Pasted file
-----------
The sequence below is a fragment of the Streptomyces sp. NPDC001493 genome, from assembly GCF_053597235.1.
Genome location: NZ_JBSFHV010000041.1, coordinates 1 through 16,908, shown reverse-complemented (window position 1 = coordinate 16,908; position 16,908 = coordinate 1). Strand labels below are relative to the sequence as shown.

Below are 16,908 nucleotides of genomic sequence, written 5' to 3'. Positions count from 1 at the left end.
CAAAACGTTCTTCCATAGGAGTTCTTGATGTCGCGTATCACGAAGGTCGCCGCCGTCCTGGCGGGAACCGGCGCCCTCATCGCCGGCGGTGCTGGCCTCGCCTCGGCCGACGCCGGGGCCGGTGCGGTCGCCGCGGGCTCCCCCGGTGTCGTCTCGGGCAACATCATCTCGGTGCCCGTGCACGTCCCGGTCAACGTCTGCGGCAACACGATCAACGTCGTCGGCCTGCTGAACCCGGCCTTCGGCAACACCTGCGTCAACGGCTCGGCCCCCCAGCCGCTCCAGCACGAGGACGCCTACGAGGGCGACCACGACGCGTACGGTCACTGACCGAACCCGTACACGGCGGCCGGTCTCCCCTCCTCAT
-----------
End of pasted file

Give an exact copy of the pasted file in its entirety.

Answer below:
The sequence below is a fragment of the Streptomyces sp. NPDC001493 genome, from assembly GCF_053597235.1.
Genome location: NZ_JBSFHV010000041.1, coordinates 1 through 16,908, shown reverse-complemented (window position 1 = coordinate 16,908; position 16,908 = coordinate 1). Strand labels below are relative to the sequence as shown.

Below are 16,908 nucleotides of genomic sequence, written 5' to 3'. Positions count from 1 at the left end.
CAAAACGTTCTTCCATAGGAGTTCTTGATGTCGCGTATCACGAAGGTCGCCGCCGTCCTGGCGGGAACCGGCGCCCTCATCGCCGGCGGTGCTGGCCTCGCCTCGGCCGACGCCGGGGCCGGTGCGGTCGCCGCGGGCTCCCCCGGTGTCGTCTCGGGCAACATCATCTCGGTGCCCGTGCACGTCCCGGTCAACGTCTGCGGCAACACGATCAACGTCGTCGGCCTGCTGAACCCGGCCTTCGGCAACACCTGCGTCAACGGCTCGGCCCCCCAGCCGCTCCAGCACGAGGACGCCTACGAGGGCGACCACGACGCGTACGGTCACTGACCGAACCCGTACACGGCGGCCGGTCTCCCCTCCTCAT